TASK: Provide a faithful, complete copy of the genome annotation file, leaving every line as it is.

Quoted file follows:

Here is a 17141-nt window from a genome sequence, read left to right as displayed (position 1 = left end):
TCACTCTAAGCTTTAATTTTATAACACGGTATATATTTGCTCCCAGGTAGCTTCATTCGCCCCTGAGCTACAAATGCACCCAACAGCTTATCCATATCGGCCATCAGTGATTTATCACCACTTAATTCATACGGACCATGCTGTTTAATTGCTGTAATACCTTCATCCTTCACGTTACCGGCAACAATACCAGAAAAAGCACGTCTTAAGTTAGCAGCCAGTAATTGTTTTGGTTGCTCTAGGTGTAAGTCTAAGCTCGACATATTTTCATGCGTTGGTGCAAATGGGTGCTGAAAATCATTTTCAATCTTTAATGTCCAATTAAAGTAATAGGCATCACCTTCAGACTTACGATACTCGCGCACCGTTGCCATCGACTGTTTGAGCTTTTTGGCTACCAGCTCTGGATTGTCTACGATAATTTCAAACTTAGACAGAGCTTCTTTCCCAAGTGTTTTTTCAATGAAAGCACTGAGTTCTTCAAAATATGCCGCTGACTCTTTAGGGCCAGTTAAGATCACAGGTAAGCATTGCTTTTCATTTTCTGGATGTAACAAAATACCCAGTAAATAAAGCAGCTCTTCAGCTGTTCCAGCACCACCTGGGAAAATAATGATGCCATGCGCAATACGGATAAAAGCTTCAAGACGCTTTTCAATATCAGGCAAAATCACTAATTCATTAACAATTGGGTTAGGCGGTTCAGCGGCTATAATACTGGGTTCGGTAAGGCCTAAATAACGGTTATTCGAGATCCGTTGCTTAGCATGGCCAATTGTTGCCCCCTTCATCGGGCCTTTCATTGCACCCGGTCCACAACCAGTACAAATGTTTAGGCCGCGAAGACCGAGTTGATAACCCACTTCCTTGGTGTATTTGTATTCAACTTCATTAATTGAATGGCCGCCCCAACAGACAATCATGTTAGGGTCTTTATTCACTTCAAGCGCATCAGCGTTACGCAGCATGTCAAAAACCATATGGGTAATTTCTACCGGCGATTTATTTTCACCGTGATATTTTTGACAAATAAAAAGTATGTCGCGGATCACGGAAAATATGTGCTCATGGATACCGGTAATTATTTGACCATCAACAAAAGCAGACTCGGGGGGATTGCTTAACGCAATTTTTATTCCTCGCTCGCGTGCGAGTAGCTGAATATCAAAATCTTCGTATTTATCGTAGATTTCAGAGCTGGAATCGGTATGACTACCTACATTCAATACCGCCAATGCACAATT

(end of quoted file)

Here is a 17141-nt window from a genome sequence, read left to right as displayed (position 1 = left end):
TCACTCTAAGCTTTAATTTTATAACACGGTATATATTTGCTCCCAGGTAGCTTCATTCGCCCCTGAGCTACAAATGCACCCAACAGCTTATCCATATCGGCCATCAGTGATTTATCACCACTTAATTCATACGGACCATGCTGTTTAATTGCTGTAATACCTTCATCCTTCACGTTACCGGCAACAATACCAGAAAAAGCACGTCTTAAGTTAGCAGCCAGTAATTGTTTTGGTTGCTCTAGGTGTAAGTCTAAGCTCGACATATTTTCATGCGTTGGTGCAAATGGGTGCTGAAAATCATTTTCAATCTTTAATGTCCAATTAAAGTAATAGGCATCACCTTCAGACTTACGATACTCGCGCACCGTTGCCATCGACTGTTTGAGCTTTTTGGCTACCAGCTCTGGATTGTCTACGATAATTTCAAACTTAGACAGAGCTTCTTTCCCAAGTGTTTTTTCAATGAAAGCACTGAGTTCTTCAAAATATGCCGCTGACTCTTTAGGGCCAGTTAAGATCACAGGTAAGCATTGCTTTTCATTTTCTGGATGTAACAAAATACCCAGTAAATAAAGCAGCTCTTCAGCTGTTCCAGCACCACCTGGGAAAATAATGATGCCATGCGCAATACGGATAAAAGCTTCAAGACGCTTTTCAATATCAGGCAAAATCACTAATTCATTAACAATTGGGTTAGGCGGTTCAGCGGCTATAATACTGGGTTCGGTAAGGCCTAAATAACGGTTATTCGAGATCCGTTGCTTAGCATGGCCAATTGTTGCCCCCTTCATCGGGCCTTTCATTGCACCCGGTCCACAACCAGTACAAATGTTTAGGCCGCGAAGACCGAGTTGATAACCCACTTCCTTGGTGTATTTGTATTCAACTTCATTAATTGAATGGCCGCCCCAACAGACAATCATGTTAGGGTCTTTATTCACTTCAAGCGCATCAGCGTTACGCAGCATGTCAAAAACCATATGGGTAATTTCTACCGGCGATTTATTTTCACCGTGATATTTTTGACAAATAAAAAGTATGTCGCGGATCACGGAAAATATGTGCTCATGGATACCGGTAATTATTTGACCATCAACAAAAGCAGACTCGGGGGGATTGCTTAACGCAATTTTTATTCCTCGCTCGCGTGCGAGTAGCTGAATATCAAAATCTTCGTATTTATCGTAGATTTCAGAGCTGGAATCGGTATGACTACCTACATTCAATACCGCCAATGCACAATT